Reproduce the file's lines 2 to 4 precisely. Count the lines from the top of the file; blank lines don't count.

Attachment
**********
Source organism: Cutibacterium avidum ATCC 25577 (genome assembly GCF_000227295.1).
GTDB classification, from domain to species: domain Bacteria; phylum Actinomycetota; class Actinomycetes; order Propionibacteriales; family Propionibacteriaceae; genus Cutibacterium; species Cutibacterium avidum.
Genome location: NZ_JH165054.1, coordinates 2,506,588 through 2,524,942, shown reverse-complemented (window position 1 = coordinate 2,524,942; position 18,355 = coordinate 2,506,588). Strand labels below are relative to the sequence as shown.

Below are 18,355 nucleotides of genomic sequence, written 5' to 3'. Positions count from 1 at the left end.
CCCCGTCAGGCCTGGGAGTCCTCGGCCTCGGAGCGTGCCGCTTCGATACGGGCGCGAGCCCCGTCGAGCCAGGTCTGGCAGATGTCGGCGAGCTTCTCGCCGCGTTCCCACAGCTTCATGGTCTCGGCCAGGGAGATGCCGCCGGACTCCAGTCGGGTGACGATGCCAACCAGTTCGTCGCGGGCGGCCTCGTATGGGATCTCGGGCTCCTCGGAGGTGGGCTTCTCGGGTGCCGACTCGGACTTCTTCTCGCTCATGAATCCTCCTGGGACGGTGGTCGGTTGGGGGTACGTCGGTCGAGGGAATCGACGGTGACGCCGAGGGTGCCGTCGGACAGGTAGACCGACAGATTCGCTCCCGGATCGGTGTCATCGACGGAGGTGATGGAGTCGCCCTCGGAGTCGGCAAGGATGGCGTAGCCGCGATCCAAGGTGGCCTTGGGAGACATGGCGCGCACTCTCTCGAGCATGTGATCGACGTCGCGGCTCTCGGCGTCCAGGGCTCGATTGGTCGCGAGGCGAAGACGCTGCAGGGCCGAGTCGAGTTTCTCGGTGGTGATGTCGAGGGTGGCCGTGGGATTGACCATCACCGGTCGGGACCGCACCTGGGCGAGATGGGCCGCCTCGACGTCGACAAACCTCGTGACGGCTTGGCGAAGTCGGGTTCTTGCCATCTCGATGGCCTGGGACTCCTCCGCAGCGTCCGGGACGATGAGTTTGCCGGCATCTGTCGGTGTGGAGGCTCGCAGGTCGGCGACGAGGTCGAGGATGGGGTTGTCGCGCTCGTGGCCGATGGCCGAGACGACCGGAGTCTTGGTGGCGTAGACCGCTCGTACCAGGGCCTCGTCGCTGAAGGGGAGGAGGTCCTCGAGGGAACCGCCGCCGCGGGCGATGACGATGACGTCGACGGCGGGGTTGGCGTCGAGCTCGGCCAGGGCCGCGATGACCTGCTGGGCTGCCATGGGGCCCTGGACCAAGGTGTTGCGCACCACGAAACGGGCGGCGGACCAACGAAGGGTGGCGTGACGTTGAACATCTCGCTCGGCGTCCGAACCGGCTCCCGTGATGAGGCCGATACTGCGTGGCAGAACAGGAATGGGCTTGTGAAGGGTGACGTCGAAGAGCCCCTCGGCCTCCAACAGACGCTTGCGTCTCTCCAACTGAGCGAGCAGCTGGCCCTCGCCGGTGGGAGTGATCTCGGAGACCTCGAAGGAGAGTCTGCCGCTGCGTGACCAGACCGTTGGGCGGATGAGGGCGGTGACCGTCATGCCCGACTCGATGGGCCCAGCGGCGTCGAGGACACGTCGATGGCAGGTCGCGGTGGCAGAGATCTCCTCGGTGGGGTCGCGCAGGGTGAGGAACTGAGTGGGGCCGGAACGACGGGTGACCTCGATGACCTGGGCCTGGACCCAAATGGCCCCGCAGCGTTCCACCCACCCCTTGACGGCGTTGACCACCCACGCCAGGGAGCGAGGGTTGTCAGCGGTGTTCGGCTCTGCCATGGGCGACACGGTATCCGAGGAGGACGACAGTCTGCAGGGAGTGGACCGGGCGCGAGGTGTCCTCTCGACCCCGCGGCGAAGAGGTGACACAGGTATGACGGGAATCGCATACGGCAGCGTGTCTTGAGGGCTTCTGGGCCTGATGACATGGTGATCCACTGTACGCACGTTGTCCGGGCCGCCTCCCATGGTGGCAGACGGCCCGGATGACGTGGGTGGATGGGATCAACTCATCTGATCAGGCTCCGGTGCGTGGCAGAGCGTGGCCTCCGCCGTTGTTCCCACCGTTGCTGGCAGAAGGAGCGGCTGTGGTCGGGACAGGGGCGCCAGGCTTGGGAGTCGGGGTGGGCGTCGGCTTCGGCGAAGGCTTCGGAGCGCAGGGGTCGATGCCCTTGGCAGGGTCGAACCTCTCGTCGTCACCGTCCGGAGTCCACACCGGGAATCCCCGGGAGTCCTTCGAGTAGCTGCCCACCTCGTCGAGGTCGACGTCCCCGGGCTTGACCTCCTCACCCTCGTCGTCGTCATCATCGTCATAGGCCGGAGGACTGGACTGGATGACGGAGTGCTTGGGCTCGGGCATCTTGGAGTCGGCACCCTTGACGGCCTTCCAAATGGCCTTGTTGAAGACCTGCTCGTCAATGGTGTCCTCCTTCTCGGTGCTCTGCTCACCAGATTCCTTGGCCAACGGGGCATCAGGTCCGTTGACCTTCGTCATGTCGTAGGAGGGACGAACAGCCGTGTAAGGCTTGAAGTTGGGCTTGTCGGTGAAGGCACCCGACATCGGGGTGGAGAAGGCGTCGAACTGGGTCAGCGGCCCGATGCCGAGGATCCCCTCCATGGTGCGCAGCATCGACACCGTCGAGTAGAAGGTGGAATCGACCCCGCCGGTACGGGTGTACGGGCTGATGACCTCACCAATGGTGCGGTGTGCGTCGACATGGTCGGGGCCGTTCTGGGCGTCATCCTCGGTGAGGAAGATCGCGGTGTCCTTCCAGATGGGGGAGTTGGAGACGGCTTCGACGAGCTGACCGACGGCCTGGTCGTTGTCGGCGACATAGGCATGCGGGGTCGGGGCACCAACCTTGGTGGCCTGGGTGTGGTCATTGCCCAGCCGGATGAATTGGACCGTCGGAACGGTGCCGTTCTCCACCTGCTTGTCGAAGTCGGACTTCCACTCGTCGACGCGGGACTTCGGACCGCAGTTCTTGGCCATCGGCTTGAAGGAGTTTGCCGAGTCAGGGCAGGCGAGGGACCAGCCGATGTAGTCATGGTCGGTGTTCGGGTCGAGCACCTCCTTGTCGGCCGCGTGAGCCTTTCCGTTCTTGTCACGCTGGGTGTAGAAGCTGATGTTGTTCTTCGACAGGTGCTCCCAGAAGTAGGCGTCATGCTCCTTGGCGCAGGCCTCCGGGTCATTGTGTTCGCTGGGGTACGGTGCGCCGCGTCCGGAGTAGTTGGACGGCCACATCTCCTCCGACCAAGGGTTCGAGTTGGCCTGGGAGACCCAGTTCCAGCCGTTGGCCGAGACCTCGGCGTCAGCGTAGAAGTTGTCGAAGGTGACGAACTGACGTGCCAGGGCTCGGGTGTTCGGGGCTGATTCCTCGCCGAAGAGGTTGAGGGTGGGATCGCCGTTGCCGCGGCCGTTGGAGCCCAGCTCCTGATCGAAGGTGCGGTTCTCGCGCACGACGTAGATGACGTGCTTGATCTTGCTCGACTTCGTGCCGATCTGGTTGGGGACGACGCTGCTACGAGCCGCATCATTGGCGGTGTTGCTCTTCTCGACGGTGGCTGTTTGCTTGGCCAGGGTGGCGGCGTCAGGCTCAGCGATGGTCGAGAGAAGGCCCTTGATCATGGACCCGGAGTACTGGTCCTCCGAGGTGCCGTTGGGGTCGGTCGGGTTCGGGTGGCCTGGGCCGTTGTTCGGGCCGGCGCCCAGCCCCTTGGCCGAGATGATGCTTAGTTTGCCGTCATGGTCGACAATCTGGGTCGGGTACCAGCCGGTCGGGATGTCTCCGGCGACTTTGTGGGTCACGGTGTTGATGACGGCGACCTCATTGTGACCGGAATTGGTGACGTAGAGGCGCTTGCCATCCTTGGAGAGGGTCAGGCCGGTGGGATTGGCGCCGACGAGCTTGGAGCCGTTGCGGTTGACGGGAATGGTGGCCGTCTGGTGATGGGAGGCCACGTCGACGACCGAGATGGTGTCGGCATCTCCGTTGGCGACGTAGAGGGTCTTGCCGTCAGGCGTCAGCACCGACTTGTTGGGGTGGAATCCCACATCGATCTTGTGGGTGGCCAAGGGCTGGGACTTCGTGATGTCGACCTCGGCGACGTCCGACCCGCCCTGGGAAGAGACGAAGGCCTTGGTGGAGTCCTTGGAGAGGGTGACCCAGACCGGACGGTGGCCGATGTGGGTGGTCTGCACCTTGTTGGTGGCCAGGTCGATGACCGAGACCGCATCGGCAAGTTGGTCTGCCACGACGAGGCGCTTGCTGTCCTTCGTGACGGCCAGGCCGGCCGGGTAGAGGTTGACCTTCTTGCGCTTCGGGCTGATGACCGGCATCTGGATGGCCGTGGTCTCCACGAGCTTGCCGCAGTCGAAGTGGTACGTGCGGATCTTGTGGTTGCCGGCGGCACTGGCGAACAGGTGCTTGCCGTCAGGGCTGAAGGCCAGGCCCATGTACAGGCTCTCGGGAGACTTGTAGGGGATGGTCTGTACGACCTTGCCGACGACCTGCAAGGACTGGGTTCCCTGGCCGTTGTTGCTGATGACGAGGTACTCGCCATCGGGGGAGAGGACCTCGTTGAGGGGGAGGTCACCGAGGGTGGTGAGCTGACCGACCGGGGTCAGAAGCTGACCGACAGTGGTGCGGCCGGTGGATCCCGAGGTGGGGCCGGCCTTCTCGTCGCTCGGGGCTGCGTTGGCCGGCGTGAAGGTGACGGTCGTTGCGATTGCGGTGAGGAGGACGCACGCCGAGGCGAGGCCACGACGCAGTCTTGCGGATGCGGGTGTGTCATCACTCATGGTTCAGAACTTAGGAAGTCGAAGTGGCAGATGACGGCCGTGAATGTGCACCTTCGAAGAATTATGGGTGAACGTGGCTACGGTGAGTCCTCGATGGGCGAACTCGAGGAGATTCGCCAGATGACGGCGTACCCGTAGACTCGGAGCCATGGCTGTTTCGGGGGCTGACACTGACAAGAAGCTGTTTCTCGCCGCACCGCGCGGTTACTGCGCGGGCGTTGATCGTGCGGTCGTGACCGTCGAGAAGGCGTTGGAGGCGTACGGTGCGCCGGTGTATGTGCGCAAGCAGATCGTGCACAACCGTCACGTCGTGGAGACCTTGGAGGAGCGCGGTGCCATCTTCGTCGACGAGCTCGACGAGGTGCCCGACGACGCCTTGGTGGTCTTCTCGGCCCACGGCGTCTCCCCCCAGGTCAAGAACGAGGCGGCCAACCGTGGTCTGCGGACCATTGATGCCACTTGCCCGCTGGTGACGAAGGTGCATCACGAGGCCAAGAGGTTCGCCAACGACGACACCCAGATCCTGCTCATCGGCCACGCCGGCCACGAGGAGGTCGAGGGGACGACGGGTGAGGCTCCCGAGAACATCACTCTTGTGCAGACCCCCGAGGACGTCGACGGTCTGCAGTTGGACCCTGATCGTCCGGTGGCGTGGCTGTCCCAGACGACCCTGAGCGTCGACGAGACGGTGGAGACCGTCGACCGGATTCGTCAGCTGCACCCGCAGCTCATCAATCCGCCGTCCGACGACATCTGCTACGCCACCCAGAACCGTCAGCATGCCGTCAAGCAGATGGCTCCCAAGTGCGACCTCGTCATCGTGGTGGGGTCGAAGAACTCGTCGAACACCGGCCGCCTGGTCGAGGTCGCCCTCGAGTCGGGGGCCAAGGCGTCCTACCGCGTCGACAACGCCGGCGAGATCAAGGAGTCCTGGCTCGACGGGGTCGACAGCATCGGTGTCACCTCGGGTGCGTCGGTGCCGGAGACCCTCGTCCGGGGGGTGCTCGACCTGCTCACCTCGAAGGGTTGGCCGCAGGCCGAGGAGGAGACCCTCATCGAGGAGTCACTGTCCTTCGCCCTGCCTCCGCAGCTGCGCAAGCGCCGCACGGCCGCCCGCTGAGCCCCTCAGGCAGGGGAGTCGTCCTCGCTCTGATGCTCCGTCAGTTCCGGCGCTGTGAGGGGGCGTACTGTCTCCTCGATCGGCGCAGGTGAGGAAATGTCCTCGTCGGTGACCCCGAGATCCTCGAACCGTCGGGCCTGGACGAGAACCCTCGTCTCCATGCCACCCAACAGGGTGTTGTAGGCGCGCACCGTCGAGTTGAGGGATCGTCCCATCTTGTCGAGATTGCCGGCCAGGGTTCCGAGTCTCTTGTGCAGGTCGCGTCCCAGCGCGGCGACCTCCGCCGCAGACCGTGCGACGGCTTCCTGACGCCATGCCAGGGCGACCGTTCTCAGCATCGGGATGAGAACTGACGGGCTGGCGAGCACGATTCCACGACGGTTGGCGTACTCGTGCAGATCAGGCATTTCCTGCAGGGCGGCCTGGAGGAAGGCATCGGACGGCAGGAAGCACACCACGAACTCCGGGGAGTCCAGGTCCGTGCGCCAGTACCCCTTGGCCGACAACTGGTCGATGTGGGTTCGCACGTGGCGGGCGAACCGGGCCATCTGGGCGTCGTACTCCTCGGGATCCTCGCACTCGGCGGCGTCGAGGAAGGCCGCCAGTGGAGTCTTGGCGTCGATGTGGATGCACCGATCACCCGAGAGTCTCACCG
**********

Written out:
GTDB classification, from domain to species: domain Bacteria; phylum Actinomycetota; class Actinomycetes; order Propionibacteriales; family Propionibacteriaceae; genus Cutibacterium; species Cutibacterium avidum.
Genome location: NZ_JH165054.1, coordinates 2,506,588 through 2,524,942, shown reverse-complemented (window position 1 = coordinate 2,524,942; position 18,355 = coordinate 2,506,588). Strand labels below are relative to the sequence as shown.

Below are 18,355 nucleotides of genomic sequence, written 5' to 3'. Positions count from 1 at the left end.